HOUSE BILL REPORT
This analysis was prepared by non-partisan legislative staff for the use of legislative members in their deliberations. This analysis is not a part of the legislation nor does it constitute a statement of legislative intent.
As Passed House:
March 6, 2020
Title: An act relating to system reliability during the clean energy transformation act implementation.
Brief Description: Concerning system reliability during the clean energy transformation act implementation.
Sponsors: Senate Committee on Environment, Energy & Technology (originally sponsored by Senators Sheldon, Carlyle and Short).
Environment & Energy: 2/25/20, 2/27/20 [DP].
Passed House: 3/6/20, 97-0.
HOUSE COMMITTEE ON ENVIRONMENT & ENERGY
Majority Report: Do pass. Signed by 11 members: Representatives Fitzgibbon, Chair; Lekanoff, Vice Chair; DeBolt, Ranking Minority Member; Dye, Assistant Ranking Minority Member; Boehnke, Doglio, Fey, Goehner, Mead, Robinson and Shewmake.
Staff: Nikkole Hughes (786-7156).
Washington Clean Energy Transformation Act.
Under the Washington Clean Energy Transformation Act (CETA), electric utilities must:
eliminate coal-fired resources from their allocation of electricity by December 31, 2025 (Coal Elimination Standard);
ensure that all retail sales of electricity to Washington customers are greenhouse gas neutral by January 1, 2030 (Greenhouse Gas Neutral Standard); and
supply 100 percent of all retail sales to Washington customers with nonemitting and renewable resources by January 1, 2045 (Clean Energy Standard).
By January 1, 2024, and at least every four years thereafter, the Department of Commerce must submit a report to the Legislature that includes the following:
a review of all three standards established under the CETA focused on technologies, forecasts, and existing transmission, and an evaluation of safety, environmental protection, affordability, and system reliability;
an evaluation identifying the potential benefits and impacts on system reliability associated with achieving the Greenhouse Gas Neutral Standard and Clean Energy Standard; and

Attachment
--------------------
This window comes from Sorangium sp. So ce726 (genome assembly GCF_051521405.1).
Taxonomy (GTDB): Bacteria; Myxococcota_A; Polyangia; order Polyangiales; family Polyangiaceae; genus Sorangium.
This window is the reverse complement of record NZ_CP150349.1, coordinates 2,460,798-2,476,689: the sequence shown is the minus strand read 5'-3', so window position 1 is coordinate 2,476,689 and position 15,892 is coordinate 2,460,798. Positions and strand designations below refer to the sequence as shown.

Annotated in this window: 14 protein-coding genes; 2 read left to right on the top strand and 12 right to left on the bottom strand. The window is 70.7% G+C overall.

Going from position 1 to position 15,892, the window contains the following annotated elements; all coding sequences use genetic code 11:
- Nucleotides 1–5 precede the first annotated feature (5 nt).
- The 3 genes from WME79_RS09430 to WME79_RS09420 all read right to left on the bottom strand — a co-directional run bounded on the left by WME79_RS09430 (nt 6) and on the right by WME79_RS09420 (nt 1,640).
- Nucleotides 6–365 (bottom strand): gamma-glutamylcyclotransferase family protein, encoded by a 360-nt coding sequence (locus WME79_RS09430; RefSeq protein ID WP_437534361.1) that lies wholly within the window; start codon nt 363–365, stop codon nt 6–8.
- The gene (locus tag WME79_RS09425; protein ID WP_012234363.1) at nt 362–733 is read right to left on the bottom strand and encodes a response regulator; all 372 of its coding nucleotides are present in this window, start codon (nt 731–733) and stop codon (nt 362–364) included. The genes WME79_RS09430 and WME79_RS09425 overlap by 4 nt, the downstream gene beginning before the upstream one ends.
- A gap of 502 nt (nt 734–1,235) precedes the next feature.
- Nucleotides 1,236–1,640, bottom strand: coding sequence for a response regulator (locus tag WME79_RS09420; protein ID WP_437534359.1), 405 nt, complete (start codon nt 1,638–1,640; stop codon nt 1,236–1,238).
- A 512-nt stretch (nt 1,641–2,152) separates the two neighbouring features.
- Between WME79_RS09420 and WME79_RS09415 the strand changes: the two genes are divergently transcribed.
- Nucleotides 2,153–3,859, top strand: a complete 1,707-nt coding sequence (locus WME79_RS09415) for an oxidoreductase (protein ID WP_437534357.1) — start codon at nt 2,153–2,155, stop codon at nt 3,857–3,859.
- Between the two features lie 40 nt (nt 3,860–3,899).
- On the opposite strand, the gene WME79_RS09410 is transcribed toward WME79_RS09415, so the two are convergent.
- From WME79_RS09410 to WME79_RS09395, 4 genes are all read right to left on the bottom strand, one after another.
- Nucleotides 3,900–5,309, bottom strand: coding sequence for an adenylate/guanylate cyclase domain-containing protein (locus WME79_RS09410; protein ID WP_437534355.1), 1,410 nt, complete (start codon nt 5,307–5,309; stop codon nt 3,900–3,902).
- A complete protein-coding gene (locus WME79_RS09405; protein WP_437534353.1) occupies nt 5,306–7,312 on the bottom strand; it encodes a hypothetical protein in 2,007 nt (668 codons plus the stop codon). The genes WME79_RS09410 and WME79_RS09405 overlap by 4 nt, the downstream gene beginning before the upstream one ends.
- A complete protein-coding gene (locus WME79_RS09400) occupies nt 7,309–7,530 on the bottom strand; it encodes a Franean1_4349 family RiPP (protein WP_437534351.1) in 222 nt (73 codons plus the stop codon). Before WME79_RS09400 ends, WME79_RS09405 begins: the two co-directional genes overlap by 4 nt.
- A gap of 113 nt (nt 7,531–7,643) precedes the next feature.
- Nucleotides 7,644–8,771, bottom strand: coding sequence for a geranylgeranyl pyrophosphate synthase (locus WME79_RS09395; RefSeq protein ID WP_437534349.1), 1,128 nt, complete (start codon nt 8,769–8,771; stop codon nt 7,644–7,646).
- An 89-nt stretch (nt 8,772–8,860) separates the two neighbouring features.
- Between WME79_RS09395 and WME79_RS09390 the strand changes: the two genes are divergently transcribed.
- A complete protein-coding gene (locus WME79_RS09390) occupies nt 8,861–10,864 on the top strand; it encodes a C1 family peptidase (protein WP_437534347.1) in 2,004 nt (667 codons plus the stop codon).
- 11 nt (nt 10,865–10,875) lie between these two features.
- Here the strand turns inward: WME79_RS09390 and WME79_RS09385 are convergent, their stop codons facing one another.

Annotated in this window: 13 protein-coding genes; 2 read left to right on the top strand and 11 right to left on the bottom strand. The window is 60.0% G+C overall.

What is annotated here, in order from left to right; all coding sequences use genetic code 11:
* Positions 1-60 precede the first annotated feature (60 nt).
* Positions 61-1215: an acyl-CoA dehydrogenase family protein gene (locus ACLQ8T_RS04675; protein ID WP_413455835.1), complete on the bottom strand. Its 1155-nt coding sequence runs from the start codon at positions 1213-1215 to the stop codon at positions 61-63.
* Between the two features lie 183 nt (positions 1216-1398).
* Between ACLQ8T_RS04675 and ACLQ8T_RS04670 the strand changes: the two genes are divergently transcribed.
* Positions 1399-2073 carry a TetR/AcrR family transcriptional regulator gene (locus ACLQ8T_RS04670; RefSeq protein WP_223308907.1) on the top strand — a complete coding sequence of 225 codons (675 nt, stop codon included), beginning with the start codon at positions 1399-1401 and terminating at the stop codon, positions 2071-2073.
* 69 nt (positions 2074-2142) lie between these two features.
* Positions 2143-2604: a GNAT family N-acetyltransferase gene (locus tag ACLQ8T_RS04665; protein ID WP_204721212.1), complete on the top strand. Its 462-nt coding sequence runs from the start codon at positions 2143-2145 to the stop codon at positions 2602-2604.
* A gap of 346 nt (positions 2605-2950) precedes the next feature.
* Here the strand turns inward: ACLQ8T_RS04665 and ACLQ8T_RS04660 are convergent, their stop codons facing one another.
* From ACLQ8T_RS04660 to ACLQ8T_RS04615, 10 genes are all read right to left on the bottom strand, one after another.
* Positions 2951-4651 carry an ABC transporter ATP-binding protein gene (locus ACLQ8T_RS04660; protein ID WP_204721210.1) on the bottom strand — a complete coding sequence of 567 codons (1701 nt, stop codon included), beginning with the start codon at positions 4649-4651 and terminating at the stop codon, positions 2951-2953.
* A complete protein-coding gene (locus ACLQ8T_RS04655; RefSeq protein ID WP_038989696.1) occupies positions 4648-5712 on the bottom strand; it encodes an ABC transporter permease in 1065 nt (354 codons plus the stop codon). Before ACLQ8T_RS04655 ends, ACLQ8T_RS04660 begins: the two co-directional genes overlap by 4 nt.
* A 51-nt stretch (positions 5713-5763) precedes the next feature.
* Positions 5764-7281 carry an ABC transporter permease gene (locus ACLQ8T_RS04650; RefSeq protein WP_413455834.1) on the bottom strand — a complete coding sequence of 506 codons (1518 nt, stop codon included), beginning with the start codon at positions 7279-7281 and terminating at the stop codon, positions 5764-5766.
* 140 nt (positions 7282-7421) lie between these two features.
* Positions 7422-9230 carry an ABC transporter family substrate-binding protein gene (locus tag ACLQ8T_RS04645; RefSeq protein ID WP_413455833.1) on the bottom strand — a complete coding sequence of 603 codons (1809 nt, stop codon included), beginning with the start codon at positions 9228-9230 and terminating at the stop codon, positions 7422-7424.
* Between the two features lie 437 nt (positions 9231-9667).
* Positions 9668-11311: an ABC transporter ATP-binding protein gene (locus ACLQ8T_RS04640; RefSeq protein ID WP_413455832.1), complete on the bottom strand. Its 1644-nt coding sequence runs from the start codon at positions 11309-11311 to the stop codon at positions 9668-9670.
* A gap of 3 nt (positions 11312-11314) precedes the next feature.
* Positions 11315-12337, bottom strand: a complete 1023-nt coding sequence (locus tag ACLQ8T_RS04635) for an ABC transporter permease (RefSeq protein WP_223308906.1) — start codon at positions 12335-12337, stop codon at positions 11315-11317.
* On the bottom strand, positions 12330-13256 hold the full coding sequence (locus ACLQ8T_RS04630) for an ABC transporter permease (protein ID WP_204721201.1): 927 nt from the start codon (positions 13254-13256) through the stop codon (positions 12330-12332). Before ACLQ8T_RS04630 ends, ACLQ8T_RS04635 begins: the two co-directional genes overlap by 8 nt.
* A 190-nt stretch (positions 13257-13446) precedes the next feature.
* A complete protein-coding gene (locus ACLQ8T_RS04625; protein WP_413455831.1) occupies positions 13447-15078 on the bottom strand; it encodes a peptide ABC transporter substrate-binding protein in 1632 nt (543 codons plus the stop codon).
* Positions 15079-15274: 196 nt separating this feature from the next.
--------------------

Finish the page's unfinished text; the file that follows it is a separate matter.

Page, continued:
an evaluation identifying the nature of any anticipated financial costs and benefits to electric utilities, including customer rate impacts and benefits.
If the report indicates adverse system reliability impacts from implementation of the Greenhouse Gas Neutral Standard or Clean Energy Standard, then the Governor may suspend or delay implementation of the Greenhouse Gas Neutral Standard or Clean Energy Standard until system reliability impacts can be addressed.
Energy Resource Plans.
Each electric utility must develop a resource plan. Utilities with 25,000 or more customers that are not fully served by the Bonneville Power Administration (BPA) must develop Integrated Resource Plans (IRPs). Utilities with fewer than 25,000 customers or that are fully served BPA customers must complete a less-detailed resource plan.
For utilities required to develop IRPs, the IRP must include certain elements, including:
a determination of resource adequacy metrics for the IRP, consistent with 10-year generation and transmission capacity forecasts; and
an identification of an appropriate resource adequacy requirement and measurement metric consistent with prudent utility practice in implementing the Coal Elimination Standard, Greenhouse Gas Neutral Standard, and Clean Energy Standard under the CETA.
Summary of Bill:
At least once every 12 months until January 1, 2025, the Department of Commerce (Department) and the Utilities and Transportation Commission (UTC) must jointly convene a meeting of representatives of electric utilities, regional planning organizations, transmission operators, and other stakeholders to:
discuss the current, short-term, and long-term adequacy of energy resources to serve the state's electric needs; and
address specific steps the utilities can take to coordinate planning in light of the significant changes to the regional power system.
The Department and the UTC must provide a summary of these meetings, including any specific action items, to the Governor and the Legislature within 60 days of a meeting.
Fiscal Note: Available.
Effective Date: The bill takes effect 90 days after adjournment of the session in which the bill is passed.
Staff Summary of Public Testimony:
(In support) This bill is a complement to the Washington Clean Energy Transformation Act (CETA). This bill aims to create more awareness of the issues around resource adequacy. The utilities are doing a lot of work right now to define their resource adequacy requirements. Resource adequacy in the Northwest is a big issue and predates the CETA. Making sure that the state has sufficient resource adequacy requires regional planning. This bill will allow state agencies and utilities to have good, real-time information.
Persons Testifying: Senator Sheldon, prime sponsor; Dave Danner, Utilities and Transportation Commission; Glenn Blackmon, Washington State Department of Commerce–Washington State Energy Office; Nicolas Garcia, Washington Public Utility District Association; and Raelene Gold, League of Women Voters of Washington.
Persons Signed In To Testify But Not Testifying: None.